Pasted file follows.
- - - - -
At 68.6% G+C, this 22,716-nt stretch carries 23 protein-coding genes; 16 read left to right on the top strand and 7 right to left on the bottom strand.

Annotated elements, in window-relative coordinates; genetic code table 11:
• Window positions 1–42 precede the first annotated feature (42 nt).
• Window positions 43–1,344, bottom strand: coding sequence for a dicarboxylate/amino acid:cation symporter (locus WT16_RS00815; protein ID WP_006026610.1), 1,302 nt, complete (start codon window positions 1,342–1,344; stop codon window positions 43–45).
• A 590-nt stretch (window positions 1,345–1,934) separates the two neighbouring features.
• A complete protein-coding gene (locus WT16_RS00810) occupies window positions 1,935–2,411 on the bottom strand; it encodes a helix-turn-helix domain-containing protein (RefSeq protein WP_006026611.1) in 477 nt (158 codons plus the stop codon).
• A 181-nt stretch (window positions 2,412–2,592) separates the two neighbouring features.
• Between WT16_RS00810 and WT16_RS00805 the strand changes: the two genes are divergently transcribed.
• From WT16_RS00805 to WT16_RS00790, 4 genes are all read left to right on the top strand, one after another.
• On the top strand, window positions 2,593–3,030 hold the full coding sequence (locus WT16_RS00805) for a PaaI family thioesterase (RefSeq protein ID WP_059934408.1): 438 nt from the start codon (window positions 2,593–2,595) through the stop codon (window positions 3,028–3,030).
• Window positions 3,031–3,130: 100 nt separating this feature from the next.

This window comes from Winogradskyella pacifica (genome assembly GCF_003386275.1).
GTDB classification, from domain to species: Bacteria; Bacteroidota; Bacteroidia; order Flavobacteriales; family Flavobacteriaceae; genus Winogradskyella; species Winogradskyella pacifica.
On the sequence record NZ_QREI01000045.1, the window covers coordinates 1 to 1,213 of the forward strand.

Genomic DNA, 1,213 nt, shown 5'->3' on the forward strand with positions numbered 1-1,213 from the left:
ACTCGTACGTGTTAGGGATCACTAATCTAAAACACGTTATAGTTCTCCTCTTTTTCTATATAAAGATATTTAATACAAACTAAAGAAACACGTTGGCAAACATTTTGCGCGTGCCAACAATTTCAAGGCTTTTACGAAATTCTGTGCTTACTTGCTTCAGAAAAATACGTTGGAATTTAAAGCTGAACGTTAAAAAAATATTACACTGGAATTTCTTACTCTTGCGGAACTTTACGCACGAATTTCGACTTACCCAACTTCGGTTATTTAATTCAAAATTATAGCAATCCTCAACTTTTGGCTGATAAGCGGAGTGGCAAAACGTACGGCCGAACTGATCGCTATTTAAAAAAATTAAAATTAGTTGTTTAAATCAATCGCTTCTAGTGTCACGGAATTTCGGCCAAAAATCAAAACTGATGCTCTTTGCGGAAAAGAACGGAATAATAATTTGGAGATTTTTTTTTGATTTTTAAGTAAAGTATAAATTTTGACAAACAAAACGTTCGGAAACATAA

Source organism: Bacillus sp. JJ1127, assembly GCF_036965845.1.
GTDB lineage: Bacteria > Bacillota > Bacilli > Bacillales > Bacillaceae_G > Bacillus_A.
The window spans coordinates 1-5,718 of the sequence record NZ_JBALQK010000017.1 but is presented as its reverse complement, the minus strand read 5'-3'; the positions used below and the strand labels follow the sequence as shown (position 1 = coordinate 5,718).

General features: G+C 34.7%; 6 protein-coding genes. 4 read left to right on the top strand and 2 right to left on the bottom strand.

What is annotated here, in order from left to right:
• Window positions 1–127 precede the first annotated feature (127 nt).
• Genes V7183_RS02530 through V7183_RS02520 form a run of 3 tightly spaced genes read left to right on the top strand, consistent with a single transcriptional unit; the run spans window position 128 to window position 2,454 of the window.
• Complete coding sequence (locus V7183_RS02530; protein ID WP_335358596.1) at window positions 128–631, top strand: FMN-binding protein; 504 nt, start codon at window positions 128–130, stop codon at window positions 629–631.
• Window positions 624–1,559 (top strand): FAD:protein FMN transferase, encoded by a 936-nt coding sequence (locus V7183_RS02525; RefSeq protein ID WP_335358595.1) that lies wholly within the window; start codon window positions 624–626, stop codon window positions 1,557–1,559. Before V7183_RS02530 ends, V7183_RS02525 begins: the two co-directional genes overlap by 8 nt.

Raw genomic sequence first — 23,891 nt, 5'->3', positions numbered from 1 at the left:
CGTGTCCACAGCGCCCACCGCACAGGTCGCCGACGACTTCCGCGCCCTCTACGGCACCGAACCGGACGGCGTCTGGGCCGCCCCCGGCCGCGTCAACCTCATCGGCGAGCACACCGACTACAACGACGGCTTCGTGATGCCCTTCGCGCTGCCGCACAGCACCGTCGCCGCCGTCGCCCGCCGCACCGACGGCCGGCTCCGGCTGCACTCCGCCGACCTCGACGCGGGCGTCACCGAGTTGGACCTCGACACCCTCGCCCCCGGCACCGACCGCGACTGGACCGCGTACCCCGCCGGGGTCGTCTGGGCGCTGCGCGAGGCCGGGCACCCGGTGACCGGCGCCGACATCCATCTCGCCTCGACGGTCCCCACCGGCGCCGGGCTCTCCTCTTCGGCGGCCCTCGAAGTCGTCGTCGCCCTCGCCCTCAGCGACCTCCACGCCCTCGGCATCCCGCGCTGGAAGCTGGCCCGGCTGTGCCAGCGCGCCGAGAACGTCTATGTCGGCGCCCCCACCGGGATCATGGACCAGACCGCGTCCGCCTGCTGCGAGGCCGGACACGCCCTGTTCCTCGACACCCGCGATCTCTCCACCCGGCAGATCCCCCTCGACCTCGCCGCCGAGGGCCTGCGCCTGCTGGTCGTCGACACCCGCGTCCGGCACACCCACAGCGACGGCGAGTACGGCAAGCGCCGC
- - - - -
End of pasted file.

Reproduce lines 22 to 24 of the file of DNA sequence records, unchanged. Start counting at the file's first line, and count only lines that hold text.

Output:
• Window positions 1–127 precede the first annotated feature (127 nt).
• Genes V7183_RS02530 through V7183_RS02520 form a run of 3 tightly spaced genes read left to right on the top strand, consistent with a single transcriptional unit; the run spans window position 128 to window position 2,454 of the window.
• Complete coding sequence (locus V7183_RS02530; protein ID WP_335358596.1) at window positions 128–631, top strand: FMN-binding protein; 504 nt, start codon at window positions 128–130, stop codon at window positions 629–631.